Here are some vaccines to prevent these diseases:

1. Empathy:

There is no better relationship vaccine than putting yourself in the other person’s shoes. It is one thing to feel empathetic and another to express it. Make sure you do both.

2. Humility:

One of the founders of Heartfulness Meditation, Shri Ram Chandra of Fatehgarh, said that no concept of high and low should be there. Someone who treats the janitor the same as the chairman of the board will always be respectful and respected.

3. Interest:

The power of taking genuine interest in people cannot be appreciated enough. In the human condition, we all crave for social connection and affection, and nothing expresses this in a genuine and natural way more than simple interest. Try to notice on Monday morning when someone asks you about your weekend. Mostly this is done in a perfunctory manner with no interest, but some leaders will give your response their full attention and demonstrate real interest in you as a person. This is worth emulating.

4. Engagement:

Relationships are nurtured by investing time. Make it a discipline to meaningfully engage with everyone with whom you want to grow your relationships. Frequency matters more than duration. A 5-minute hallway chat every week is better than a lunch once every 6 months.


Relationships once damaged, are hard to mend, but not impossible. Here are some cures:

1. Sincere apology followed by action:

This is self-explanatory. Often a damaged relationship carries a sense of blame with it. It doesn’t matter whose fault it was. Even if you don’t accept responsibility for what went wrong, you can always accept responsibility for letting the relationship suffer. Start there and see what magic can happen.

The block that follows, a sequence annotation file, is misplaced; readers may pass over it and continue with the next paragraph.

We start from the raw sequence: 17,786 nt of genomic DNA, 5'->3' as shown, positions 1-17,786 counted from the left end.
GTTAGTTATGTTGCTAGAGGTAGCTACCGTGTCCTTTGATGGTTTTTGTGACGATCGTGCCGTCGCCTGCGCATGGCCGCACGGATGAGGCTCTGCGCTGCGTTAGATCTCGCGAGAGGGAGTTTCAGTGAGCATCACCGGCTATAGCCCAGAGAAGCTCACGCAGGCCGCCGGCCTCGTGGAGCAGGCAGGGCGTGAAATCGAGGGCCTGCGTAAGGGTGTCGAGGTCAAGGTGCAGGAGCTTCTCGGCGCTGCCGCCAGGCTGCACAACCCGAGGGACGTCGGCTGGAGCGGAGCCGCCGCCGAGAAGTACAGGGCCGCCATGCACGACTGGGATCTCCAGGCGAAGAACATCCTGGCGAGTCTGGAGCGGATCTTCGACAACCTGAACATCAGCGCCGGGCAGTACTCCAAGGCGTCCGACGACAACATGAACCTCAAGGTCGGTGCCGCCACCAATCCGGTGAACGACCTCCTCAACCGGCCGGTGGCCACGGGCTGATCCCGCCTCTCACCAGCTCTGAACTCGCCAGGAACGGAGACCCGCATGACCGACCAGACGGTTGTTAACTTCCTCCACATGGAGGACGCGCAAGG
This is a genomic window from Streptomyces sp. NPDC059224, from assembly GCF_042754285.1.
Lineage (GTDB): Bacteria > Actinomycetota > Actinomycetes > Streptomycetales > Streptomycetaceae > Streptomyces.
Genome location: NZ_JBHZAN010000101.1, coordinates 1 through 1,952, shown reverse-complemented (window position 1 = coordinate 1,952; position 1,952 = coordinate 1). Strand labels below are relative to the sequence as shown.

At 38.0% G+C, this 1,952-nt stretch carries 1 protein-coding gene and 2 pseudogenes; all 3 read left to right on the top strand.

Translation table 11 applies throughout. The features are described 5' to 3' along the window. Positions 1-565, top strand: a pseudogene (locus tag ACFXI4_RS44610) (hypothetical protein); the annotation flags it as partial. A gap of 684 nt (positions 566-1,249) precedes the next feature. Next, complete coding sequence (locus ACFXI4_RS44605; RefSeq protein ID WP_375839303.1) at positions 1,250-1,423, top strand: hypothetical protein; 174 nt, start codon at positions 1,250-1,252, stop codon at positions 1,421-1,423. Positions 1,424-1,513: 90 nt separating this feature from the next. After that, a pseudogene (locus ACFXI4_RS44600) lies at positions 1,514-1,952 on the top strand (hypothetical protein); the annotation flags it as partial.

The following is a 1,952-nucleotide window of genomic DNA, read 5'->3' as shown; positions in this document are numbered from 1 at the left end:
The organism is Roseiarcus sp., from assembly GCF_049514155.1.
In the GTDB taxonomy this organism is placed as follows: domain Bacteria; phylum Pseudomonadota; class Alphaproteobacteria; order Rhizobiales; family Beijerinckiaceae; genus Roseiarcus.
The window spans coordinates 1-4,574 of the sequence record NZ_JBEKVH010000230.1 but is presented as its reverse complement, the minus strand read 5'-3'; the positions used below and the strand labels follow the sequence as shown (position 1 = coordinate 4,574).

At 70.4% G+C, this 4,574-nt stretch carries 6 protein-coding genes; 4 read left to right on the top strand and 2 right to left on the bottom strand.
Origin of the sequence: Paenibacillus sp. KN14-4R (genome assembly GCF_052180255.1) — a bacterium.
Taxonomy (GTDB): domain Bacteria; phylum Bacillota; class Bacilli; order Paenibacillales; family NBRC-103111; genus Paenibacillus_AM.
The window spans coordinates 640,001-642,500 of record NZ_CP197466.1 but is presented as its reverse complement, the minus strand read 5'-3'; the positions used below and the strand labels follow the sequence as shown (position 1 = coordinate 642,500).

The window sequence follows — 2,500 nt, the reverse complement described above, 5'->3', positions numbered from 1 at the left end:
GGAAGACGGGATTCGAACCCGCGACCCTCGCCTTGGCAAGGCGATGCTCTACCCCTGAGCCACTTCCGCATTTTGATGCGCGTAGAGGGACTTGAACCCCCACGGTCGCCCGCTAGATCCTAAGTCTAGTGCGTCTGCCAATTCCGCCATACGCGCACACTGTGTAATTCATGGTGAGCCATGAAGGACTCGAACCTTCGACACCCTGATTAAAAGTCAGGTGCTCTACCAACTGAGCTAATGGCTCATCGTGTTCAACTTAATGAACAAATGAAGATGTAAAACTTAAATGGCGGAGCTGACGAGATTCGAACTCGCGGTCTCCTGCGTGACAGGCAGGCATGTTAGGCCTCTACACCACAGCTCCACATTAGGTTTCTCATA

2. Create opportunities to collaborate:

Especially when a relationship has gone cold due to lack of engagement, it can be re-energized by working together on something. Moving past likes and dislikes is also critical to making this fruitful.

3. Do a favor without expecting anything in return:

It often just takes one little gesture of goodwill, a small favor, a token of appreciation, and the relationship blossoms like a plant that has been ignored for a few days and suddenly received some much-needed water.

4. Ask for help:

Amazingly enough, when a relationship has been damaged, especially due to ego issues, asking the other person for help can often quickly mend it. Doing this automatically raises the other person and they will meet you in the middle.


Create a list of your two most important professional and personal relationships. Are any of these suffering from the diseases outlined above? If not, apply the vaccines recommended, and if so, apply the cures.

In subsequent articles we will look at how our behaviors lead to trust and relationships. We will also explore how, by managing our inner state, we can work inside out to effortlessly manage the cause and effect chain that leads to great influence and outcomes.


Ravi Venkatesan

About Ravi Venkatesan

Ravi lives in Atlanta, Georgia, and is currently Head of Innovation at Bakkt. He is also a regular public speaker and public speaking coach. He has been a Heartfulness meditator for over 20 years and is passionate about applying meditation lessons to improve workplace relationships and productivity.